Six members this week and no idea what to talk about, but we just chatted on; mainly about what we had done during the week and the topic turned to Bournemouth. One member had been on a coach trip there so soon our thoughts and memories turned to previous trips and these memories came flooding out.
It would seem that Bournemouth is a popular place to visit. It brought forward, also, a range of emotions from pleasant memories to feelings of isolation.
The lines in the poem are taken directly from what was said and then put together to create a contrasting tone so as to reflect the mixture of emotions that these memories brought to the fore.
I went to Bournemouth last week,
(by coach from Oxford).
Beautiful gardens – right down to the sea,
(It rained all day).
I think that, at some time, we have all been there,
(so long ago I can’t remember).
My Sue is buying a flat in Bournemouth,
(I am worried she will move there).
So many steps to climb to see her – at the top,
(I hope she doesn’t go).
My daughter worked for Sainsbury’s and arranged a trip,
(four coaches it took).
We had a very good time and such great food,
(one man slept through – what a waste).
I went to Bournemouth with my Dad and stayed in an hotel,
(I wasn’t allowed a shandy only lemonade).
Still the bingo was good and we stayed in all the time,
(home late on Monday)
Yes, Bournemouth has many memories.
A small group this week – a group of four. We started by looking at a collection of books with the theme of childhood. These books were full of pictures of children in the 1940’s and 50’s. These resulted in a lively discussion and what became apparent is that some of the group had found childhood rather dull and their life now rather boring. Other members of the group found neither childhood or their present lives boring. So, was boredom just a state of mind, linked to life’s opportunities or was it down to an individual’s nature?
At home, there is always something to do.
No-one to talk to.
But I have never been bored.
No-one says good morning or even hello.
Wartime everyone helped.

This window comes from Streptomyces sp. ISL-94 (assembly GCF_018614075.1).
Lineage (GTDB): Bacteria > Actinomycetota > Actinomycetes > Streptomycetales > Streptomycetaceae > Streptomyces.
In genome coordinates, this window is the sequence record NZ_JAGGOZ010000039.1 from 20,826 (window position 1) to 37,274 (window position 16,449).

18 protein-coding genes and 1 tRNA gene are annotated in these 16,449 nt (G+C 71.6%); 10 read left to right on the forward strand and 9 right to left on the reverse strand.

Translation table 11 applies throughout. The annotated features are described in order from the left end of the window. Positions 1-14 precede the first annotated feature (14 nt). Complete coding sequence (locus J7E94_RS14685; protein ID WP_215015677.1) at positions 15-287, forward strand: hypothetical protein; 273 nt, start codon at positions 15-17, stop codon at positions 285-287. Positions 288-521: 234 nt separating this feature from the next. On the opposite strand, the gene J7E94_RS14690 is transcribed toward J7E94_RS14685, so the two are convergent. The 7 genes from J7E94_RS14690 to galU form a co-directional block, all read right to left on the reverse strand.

Listening to people moaning.
I read – I love autobiographies.
Hearing from others about aches and pains.
I make things – sewing clothes
I’ve never been bored.
A group of nine this week and a more difficult topic. The phrase “Naughty But Nice” comes from a 1939 film of the same name starring Dick Powell and Ann Sheridan. The point being were there experiences or events in our own lives where we had been naughty, but without evil intent, without wanting to hurt or destroy i.e. “nice”.
The group now is quiet strong and respectful of each member, but we reminded ourselves of our agreed boundaries i.e. what was said in the group remained there, unless there was a real concern about someone’s safety and care; that we all respected other members so we would be careful with what we said so as not to frighten or cause concern; that we should not hurt our own spirit or wellbeing; that anyone at any time can say stop!
What emerged was a series of lines, which this poem tries to keep in some sort of order. The poem should be read with rather a punchy rhythm to reflect the way that they said in the group.
A bag was found in a telephone box – a temptation, but it was returned.
Not so lucky was the Mickey Mouse money box my friend used to raid.
The sweets were delicious and all the more tasty, until she was caught and it stopped.
The Church – a source of wealth, by not giving the money I should.
Even worse was the reverse– I got a good hiding for that!
And so I played ill to avoid the temptation of going to that blasted church!!!
No television, no radio, but out on the street playing “Knock Down Nanny” or was it “Knock Down Ginger”?
Picking daffodils and tulips from gardens for Mother’s Day.
Pulling my brother out from the pond, brushing off frog spawn and taking him home.
But too many naughty things led to a smack – I was too much like my mother.
A really mixed up family, but wonderful when it worked.
My worst – I was evacuated at 10 and last to be picked.
A group of ten this week and again it was wonderful to see and hear how they gave each other the confidence to talk about their memories. Not everyone contributed, and for those who did not or could not, it was an opportunity to spend a little time listening to others and, I hope, reflecting on their experiences. Looking at their smiles and at their engagement, with the conversation, I am sure that they did.
We started by acknowledging our aches and pains – the results were: backache 2, neck-ache 2, no aches 2, finger ache 1, eye and ear ache 1, heartache 1. This final one gained the most sympathy, and the least sympathy was for the ear ache as she was not taking her medicine!
What emerged from our discussions were three main stories and one with an intriguing possibility.
My claim to fame was – as a bridesmaid,
Such a day, such a dress, such style.
A big wedding, a big ballroom
and I was the youngest by a mile,
There I was in blue and turquoise.
I did dress up – so lovely.
One man’s back was my opportunity,
It was the one thing that I wanted to do.
I felt fantastic. I took his place.
Thank goodness for his bad back.
I had no sorrow or sympathy there.
I entered stage left – so proud.
I love fruit and I love toffee,
So, toffee apples were my desire.
Ruby and I, we both went scrumping,
but Ruby was caught and locked in a shed.
I tripped him up and Ruby got out.
We ran so fast – so scared.
During the war, my mother made toffee apples
Where did you live?
So did I. I used to buy toffee apples from the lady a few streets away
And we all wondered how wonderful it would be
if two children had met again – so sweet.